353 F.3d 436 (6th Cir. 2003), 01-4124, Women's Medical Professional Corp. v. Taft
|Citation:||353 F.3d 436|
|Party Name:||Women's Medical Professional Corp. v. Taft|
|Case Date:||December 17, 2003|
|Court:||United States Courts of Appeals, Court of Appeals for the Sixth Circuit|
Argued: April 29, 2003.
Stephen P. Carney (argued and briefed), Anne Berry Strait, Karl William Schedler (briefed), Office of the Attorney General of Ohio, Columbus, OH, for Appellants
Alphonse A. Gerhardstein (argued and briefed), Jennifer L. Branch (briefed), Laufman & Gerhardstein, Cincinnati, OH, David C. Greer (briefed), Bieser, Greer & Landis, Dayton, OH, for Appellees.
Eric D. Miller, United States Department of Justice, Washington, D.C., A. Stephen Hut, Jr., Kimberly A. Parker, Wilmer, Cutler & Pickering, Washington, D.C., Jennifer Dalven, American Civil Liberties
Union Foundation, New York, NY, for Amici Curiae.
Before: RYAN and BATCHELDER, Circuit Judges; TARNOW, District Judge.[*]
RYAN, J., delivered the opinion of the court, in which BATCHELDER, J., joined. TARNOW, D.J. (pp. 453-467), delivered a separate dissenting opinion.
RYAN, Circuit Judge.
For the second time in six years, we must decide whether an Ohio statute that restricts partial birth abortions violates the Fourteenth Amendment of the United States Constitution. In Women's Med. Prof'l Corp. v. Voinovich, 130 F.3d 187 (6th Cir. 1997), we held, inter alia, that Ohio's first attempt to restrict partial birth abortions violated the Fourteenth Amendment because it imposed an "undue burden" on "a woman's right to choose to have an abortion." Id. at 200-03.
The plaintiffs claim that Ohio's new partial birth abortion statute, Ohio Rev.Code Ann. § 2919.151 (Anderson 2002) (the Act), is likewise unconstitutional, because: (1) it does not contain an adequate health exception; and (2) it imposes an "undue burden" upon a woman seeking to abort a non-viable fetus, in that the description of the banned abortion method encompasses the concededly lawful dilation and evacuation (D & E) abortion procedure.
As set forth in detail below, we reject both claims, and hold that Ohio's new statute does not violate the Constitution in any respect. We shall therefore reverse the district court's judgment.
After our decision in Voinovich, Ohio's General Assembly enacted the present statute, Ohio Rev.Code Ann. § 2919.151 (the Act). The Act restricts partial birth abortions, but it differs significantly from the law struck down in Voinovich in that the Act specifically excludes the "dilation and evacuation" (D & E) method from its reach. Ohio Rev.Code Ann. § 2919.151(F). The Act also contains a "health exception" which permits the partial birth abortion method before and after viability, when necessary to protect the mother's health. Ohio Rev.Code Ann. § 2919.151(B), (C).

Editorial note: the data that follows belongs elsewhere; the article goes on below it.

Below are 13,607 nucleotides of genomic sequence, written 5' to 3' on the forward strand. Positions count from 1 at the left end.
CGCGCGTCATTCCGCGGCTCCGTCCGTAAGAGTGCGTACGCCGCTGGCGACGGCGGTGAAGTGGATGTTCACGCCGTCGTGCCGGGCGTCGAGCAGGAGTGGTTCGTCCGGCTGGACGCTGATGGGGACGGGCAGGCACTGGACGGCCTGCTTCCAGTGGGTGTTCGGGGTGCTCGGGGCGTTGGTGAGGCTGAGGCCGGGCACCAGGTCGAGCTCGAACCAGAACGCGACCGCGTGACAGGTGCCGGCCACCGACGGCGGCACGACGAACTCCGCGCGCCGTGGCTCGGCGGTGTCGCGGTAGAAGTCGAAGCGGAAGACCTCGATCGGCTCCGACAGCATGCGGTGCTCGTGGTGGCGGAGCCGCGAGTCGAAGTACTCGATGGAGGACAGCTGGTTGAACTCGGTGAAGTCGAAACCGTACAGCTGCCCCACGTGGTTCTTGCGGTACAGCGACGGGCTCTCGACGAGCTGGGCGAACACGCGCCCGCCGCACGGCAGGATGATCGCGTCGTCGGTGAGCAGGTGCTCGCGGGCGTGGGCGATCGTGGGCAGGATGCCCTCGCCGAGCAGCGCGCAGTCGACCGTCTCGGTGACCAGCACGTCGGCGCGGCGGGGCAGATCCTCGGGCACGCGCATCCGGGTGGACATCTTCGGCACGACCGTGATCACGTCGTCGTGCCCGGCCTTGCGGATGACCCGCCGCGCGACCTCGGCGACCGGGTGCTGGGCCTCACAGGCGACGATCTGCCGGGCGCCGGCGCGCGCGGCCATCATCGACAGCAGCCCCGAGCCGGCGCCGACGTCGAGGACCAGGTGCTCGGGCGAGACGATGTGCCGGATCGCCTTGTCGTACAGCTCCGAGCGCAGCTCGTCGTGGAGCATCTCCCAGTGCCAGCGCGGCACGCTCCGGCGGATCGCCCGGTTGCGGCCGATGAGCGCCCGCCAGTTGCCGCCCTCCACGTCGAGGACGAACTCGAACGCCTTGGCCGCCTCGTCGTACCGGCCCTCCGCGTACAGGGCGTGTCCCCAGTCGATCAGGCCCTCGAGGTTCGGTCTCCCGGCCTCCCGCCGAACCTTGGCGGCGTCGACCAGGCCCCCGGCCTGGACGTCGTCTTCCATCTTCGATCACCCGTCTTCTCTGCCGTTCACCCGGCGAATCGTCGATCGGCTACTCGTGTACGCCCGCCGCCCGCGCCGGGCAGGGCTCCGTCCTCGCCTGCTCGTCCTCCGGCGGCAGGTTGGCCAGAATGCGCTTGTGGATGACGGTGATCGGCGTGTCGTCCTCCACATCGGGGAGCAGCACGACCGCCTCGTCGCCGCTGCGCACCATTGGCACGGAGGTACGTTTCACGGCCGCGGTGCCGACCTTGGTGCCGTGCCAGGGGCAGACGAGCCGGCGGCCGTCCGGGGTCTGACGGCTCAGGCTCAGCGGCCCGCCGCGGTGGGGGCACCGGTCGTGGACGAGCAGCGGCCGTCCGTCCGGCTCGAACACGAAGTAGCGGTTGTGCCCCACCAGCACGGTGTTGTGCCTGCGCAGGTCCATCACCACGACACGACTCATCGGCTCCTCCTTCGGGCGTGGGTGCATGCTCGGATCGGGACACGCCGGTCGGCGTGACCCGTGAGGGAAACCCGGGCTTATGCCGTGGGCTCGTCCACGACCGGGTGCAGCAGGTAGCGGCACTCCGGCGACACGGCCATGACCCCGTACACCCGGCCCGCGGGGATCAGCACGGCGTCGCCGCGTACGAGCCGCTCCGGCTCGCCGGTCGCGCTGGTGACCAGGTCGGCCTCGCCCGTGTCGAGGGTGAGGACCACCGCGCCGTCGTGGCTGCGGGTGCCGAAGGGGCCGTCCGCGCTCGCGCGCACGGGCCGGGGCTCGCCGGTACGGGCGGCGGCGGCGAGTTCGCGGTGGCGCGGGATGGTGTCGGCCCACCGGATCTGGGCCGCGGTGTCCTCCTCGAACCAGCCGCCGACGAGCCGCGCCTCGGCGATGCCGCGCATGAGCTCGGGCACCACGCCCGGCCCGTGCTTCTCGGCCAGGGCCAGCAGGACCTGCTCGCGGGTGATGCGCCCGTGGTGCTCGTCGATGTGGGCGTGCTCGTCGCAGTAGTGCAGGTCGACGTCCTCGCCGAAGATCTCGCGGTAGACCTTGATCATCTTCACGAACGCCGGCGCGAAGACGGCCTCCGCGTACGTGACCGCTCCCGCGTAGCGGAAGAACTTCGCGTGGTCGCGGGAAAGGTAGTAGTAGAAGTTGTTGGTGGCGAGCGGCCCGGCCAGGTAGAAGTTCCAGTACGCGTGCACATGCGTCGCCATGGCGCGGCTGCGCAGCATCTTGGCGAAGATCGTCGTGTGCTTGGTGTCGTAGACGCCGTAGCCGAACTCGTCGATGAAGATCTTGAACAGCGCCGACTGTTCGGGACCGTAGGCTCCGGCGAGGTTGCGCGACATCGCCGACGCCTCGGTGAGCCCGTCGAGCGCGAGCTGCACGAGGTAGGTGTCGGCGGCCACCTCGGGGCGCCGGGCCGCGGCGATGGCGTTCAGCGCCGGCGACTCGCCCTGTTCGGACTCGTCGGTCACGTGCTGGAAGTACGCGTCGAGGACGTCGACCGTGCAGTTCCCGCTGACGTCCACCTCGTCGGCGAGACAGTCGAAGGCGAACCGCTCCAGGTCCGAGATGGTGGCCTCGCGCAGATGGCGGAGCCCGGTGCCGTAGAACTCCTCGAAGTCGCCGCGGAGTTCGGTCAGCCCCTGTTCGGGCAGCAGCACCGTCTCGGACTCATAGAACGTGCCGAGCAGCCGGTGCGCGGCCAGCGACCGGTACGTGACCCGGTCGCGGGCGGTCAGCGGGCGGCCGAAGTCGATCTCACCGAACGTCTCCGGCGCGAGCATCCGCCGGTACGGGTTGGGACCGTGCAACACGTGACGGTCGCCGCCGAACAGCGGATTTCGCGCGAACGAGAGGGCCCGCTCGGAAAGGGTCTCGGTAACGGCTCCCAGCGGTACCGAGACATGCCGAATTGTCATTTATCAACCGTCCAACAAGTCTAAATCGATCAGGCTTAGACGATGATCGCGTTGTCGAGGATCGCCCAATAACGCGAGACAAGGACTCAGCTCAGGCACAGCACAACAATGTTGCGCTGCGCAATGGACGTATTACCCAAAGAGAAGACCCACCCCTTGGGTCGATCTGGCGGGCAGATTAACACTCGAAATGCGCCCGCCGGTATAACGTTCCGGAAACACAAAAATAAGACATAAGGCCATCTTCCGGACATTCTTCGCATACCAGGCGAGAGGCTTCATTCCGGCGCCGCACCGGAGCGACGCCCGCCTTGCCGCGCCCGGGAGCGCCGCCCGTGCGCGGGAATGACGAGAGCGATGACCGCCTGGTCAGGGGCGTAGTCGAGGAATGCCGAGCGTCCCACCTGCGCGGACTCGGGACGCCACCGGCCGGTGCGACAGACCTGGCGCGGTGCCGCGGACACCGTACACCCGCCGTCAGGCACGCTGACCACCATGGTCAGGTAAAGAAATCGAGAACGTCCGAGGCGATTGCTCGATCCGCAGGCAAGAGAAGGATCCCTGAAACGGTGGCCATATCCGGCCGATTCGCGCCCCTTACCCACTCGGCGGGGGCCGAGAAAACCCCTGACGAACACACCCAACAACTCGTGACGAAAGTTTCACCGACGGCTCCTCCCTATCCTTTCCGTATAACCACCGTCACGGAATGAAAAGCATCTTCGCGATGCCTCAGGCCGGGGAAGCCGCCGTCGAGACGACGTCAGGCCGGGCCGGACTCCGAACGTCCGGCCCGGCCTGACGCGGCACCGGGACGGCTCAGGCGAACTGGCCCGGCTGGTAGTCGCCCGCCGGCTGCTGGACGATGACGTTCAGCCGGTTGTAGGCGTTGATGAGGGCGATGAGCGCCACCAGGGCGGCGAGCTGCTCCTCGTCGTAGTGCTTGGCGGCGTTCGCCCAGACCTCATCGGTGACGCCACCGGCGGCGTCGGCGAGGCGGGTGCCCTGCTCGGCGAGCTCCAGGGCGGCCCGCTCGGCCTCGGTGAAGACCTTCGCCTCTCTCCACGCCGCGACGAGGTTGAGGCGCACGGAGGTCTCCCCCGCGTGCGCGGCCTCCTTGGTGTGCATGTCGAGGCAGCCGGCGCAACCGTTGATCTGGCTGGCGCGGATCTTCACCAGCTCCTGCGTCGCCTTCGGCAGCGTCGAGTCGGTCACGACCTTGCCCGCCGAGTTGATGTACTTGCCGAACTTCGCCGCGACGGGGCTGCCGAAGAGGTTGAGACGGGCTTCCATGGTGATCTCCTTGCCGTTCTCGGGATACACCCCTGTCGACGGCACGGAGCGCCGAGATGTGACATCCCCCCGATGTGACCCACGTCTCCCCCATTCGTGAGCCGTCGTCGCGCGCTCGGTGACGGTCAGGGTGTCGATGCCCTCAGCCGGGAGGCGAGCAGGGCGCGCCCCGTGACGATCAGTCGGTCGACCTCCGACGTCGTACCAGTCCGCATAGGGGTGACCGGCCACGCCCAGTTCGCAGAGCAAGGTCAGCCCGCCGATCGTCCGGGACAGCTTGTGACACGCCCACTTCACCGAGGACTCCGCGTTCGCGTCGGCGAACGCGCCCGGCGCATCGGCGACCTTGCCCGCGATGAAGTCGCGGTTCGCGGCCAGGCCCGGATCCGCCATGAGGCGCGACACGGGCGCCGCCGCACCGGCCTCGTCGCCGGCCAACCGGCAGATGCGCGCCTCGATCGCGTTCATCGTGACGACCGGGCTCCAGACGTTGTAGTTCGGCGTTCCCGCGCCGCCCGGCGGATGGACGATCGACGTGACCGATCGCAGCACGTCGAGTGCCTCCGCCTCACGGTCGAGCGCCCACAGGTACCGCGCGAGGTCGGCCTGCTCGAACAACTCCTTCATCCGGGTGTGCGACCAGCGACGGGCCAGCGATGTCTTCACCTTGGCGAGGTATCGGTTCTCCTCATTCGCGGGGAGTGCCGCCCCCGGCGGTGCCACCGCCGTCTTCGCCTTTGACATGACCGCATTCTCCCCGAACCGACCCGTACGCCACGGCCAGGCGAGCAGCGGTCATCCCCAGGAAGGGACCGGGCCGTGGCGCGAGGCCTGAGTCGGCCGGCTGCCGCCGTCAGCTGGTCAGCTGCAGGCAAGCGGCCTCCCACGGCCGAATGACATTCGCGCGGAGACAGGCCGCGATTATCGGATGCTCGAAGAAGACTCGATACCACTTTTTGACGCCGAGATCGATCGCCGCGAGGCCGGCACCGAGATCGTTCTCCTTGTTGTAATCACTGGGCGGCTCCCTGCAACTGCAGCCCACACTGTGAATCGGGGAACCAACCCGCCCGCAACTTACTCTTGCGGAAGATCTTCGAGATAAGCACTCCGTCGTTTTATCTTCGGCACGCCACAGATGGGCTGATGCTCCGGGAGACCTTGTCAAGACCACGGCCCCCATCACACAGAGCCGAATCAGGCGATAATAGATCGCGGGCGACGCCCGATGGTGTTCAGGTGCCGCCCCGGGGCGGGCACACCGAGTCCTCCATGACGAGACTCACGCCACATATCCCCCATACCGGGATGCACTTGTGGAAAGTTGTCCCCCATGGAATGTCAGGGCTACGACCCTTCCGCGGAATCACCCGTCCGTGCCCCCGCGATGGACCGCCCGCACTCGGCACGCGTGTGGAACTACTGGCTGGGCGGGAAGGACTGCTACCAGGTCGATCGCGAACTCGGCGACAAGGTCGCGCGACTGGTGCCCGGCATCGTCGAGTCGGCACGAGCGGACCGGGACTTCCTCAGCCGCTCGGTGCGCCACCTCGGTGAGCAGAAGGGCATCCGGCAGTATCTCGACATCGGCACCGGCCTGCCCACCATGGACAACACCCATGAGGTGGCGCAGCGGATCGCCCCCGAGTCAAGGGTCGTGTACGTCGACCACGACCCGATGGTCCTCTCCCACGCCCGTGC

Shortly before the Act's effective date, the United States Supreme Court decided Stenberg v. Carhart, 530 U.S. 914, 120 S.Ct. 2597, 147 L.Ed.2d 743 (2000), a case concerning the constitutionality of a Nebraska law that banned all partial birth abortions before and after viability. The Court held the law unconstitutional on two grounds. First, Nebraska's ban lacked a "health exception" that would permit doctors to perform the banned abortion method when necessary to protect the mother's health. Id. at 937-38, 120 S.Ct. 2597. Second, Nebraska's ban imposed an "undue burden" on the abortion right by restricting the commonly performed dilation and evacuation (D & E) method of abortion. Id. at 938-40, 120 S.Ct. 2597.
Almost immediately after Carhart was decided, the plaintiffs who prevailed in Voinovich brought a facial challenge to the constitutionality of the present statute. They challenged the Act on several grounds, the principal claims being: (1) the Act's health exception is constitutionally inadequate, and (2) the Act imposes an
"undue burden" on the abortion right by restricting the commonly performed dilation and evacuation (D & E) abortion method. The district court agreed with the plaintiffs' first claim and held that the Act's health exception was constitutionally inadequate. In the district court's view, Carhart requires states to permit a partial birth abortion whenever a physician believes it to be "simply the safest" available procedure. On the basis of this reading of Carhart, the district court invalidated the Act and entered a permanent injunction against its enforcement. The district court declined to address the plaintiffs' undue burden claim at the permanent injunction stage, but both parties urge us to reach that issue on appeal.